Bacteriophages isolated on Mycobacterium smegmatis mc2155 represent many distinct genomes sharing little or no DNA sequence similarity. The genomes are architecturally mosaic and are replete with genes of unknown function. A new group of genomes sharing substantial nucleotide sequences constitute Cluster J. The six mycobacteriophages forming Cluster J are morphologically members of the Siphoviridae, but have unusually long genomes ranging from 106.3 to 117 kbp. Reconstruction of the capsid by cryo-electron microscopy of mycobacteriophage BAKA reveals an icosahedral structure with a triangulation number of 13. All six phages are temperate and homoimmune, and prophage establishment involves integration into a tRNA-Leu gene not previously identified as a mycobacterial attB site for phage integration. The Cluster J genomes provide two examples of intron splicing within the virion structural genes, one in a major capsid subunit gene, and one in a tail gene. These genomes also contain numerous freestanding HNH homing endonuclease, and comparative analysis reveals how these could contribute to genome mosaicism. The unusual Cluster J genomes provide new insights into phage genome architecture, gene function, capsid structure, gene mobility, intron splicing, and evolution.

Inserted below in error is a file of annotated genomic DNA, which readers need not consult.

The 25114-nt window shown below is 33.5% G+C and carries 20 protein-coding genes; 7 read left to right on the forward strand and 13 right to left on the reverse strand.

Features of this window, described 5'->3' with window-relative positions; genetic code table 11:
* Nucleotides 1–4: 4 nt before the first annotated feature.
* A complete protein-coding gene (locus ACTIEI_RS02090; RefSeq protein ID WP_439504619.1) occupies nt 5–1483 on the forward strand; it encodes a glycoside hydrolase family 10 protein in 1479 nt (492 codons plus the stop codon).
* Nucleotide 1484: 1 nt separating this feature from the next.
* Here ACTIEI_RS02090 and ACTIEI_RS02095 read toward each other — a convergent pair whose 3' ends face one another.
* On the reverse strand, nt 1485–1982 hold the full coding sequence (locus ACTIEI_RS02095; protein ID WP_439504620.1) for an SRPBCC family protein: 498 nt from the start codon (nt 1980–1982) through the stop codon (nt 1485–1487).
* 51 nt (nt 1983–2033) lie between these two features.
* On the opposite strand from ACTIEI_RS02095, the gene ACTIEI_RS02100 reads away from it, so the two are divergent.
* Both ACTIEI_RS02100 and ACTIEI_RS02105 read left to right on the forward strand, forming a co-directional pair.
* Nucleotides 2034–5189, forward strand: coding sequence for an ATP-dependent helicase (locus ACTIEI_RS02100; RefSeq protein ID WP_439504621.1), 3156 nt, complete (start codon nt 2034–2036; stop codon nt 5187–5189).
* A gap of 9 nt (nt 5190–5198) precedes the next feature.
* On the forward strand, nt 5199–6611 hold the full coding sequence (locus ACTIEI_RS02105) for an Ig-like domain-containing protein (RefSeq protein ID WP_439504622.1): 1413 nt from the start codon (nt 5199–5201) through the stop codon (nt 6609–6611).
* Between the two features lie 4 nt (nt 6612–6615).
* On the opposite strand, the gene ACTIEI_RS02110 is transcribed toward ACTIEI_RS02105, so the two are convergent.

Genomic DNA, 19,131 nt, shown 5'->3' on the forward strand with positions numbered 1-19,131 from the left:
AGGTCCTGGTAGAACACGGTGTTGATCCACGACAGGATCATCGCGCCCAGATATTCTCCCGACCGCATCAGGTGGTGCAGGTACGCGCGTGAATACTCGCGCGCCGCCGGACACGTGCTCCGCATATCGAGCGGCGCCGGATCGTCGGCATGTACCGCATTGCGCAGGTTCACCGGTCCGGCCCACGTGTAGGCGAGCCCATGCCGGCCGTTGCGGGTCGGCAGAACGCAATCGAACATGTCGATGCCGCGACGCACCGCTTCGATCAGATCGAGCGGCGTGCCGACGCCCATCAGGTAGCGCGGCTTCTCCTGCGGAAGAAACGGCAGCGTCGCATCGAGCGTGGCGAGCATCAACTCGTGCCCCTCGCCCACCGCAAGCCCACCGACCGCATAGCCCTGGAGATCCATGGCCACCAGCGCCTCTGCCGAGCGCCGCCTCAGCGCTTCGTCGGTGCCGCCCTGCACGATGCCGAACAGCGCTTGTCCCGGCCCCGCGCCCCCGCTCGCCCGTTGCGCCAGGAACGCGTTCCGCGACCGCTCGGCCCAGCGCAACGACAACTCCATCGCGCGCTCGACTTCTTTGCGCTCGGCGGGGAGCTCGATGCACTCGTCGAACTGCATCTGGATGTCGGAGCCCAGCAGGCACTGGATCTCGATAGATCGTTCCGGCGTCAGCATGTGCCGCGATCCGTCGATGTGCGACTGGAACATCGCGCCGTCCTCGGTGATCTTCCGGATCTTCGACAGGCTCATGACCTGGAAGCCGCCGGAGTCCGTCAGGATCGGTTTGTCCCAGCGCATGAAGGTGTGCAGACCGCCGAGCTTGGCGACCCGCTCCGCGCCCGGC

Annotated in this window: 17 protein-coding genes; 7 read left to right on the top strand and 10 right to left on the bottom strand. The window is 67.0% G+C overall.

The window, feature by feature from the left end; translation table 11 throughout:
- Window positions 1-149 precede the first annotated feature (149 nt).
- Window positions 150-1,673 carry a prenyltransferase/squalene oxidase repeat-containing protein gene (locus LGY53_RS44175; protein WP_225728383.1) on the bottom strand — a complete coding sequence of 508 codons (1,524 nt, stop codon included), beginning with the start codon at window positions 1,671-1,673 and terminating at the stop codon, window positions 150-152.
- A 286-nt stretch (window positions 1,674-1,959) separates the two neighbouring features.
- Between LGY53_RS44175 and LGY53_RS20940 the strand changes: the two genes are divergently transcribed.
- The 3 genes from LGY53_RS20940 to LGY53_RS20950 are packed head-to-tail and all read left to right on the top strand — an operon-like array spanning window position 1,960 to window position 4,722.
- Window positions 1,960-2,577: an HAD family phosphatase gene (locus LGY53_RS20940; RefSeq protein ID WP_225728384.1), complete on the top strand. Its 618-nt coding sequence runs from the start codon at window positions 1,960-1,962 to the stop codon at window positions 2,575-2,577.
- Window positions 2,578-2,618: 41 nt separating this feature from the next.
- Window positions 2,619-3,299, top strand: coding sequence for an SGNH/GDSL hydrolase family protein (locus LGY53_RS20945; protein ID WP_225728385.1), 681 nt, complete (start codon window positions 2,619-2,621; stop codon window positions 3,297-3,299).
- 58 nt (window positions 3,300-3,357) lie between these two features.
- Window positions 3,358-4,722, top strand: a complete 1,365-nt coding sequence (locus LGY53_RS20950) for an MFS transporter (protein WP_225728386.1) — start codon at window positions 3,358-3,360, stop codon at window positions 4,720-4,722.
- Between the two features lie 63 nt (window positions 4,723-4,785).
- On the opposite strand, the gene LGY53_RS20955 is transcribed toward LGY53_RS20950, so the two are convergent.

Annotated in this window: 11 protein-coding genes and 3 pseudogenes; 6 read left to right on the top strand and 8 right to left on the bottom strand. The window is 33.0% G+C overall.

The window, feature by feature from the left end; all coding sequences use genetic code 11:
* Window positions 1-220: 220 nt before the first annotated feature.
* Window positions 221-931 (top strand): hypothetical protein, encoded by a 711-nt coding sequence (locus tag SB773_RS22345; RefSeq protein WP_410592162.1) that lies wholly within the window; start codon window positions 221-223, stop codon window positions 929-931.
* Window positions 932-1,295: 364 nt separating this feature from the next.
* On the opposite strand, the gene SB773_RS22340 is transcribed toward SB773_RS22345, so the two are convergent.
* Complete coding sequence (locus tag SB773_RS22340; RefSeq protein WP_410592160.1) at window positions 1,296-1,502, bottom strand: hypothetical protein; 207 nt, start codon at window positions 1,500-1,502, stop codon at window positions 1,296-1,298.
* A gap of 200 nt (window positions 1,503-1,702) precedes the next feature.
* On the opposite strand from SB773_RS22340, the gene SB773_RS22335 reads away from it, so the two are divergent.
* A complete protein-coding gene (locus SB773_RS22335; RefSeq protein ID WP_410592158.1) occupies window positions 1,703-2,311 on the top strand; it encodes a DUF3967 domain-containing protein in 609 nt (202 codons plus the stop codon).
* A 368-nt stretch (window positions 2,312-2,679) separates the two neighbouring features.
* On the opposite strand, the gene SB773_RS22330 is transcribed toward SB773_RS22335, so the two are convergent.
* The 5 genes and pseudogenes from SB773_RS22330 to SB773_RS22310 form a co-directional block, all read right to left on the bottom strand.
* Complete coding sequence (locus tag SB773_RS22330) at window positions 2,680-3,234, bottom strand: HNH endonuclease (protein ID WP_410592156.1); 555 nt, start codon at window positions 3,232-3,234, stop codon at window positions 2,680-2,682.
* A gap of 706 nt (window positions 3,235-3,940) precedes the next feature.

Pope WH, Jacobs-Sera D, Best AA, Broussard GW, Connerly PL, et al. (2013) Cluster J Mycobacteriophages: Intron Splicing in Capsid and Tail Genes. PLoS ONE 8(7): e69273. doi:10.1371/journal.pone.0069273